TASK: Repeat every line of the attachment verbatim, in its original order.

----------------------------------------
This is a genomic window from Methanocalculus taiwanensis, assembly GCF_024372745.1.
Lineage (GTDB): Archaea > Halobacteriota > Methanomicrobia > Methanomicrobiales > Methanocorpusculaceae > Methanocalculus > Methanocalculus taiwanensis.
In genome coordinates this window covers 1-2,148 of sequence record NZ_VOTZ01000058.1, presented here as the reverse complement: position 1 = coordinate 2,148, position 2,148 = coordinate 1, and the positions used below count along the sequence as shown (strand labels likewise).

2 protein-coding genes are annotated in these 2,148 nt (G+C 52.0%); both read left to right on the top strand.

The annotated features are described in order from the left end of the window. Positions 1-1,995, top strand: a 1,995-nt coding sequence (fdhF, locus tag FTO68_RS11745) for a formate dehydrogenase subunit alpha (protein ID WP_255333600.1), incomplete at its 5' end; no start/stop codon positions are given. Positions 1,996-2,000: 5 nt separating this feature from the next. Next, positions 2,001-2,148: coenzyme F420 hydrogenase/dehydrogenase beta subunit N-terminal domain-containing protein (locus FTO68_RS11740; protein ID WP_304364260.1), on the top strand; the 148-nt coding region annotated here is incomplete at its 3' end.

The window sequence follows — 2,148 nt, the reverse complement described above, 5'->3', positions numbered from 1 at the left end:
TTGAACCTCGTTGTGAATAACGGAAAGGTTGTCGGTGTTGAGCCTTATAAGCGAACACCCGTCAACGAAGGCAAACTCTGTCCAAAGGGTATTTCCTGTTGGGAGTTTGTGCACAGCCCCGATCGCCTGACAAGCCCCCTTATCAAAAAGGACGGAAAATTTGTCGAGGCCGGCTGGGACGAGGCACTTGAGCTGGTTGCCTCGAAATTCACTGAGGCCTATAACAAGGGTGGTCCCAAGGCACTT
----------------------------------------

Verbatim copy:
This is a genomic window from Methanocalculus taiwanensis, assembly GCF_024372745.1.
Lineage (GTDB): Archaea > Halobacteriota > Methanomicrobia > Methanomicrobiales > Methanocorpusculaceae > Methanocalculus > Methanocalculus taiwanensis.
In genome coordinates this window covers 1-2,148 of sequence record NZ_VOTZ01000058.1, presented here as the reverse complement: position 1 = coordinate 2,148, position 2,148 = coordinate 1, and the positions used below count along the sequence as shown (strand labels likewise).

2 protein-coding genes are annotated in these 2,148 nt (G+C 52.0%); both read left to right on the top strand.

The annotated features are described in order from the left end of the window. Positions 1-1,995, top strand: a 1,995-nt coding sequence (fdhF, locus tag FTO68_RS11745) for a formate dehydrogenase subunit alpha (protein ID WP_255333600.1), incomplete at its 5' end; no start/stop codon positions are given. Positions 1,996-2,000: 5 nt separating this feature from the next. Next, positions 2,001-2,148: coenzyme F420 hydrogenase/dehydrogenase beta subunit N-terminal domain-containing protein (locus FTO68_RS11740; protein ID WP_304364260.1), on the top strand; the 148-nt coding region annotated here is incomplete at its 3' end.

The window sequence follows — 2,148 nt, the reverse complement described above, 5'->3', positions numbered from 1 at the left end:
TTGAACCTCGTTGTGAATAACGGAAAGGTTGTCGGTGTTGAGCCTTATAAGCGAACACCCGTCAACGAAGGCAAACTCTGTCCAAAGGGTATTTCCTGTTGGGAGTTTGTGCACAGCCCCGATCGCCTGACAAGCCCCCTTATCAAAAAGGACGGAAAATTTGTCGAGGCCGGCTGGGACGAGGCACTTGAGCTGGTTGCCTCGAAATTCACTGAGGCCTATAACAAGGGTGGTCCCAAGGCACTT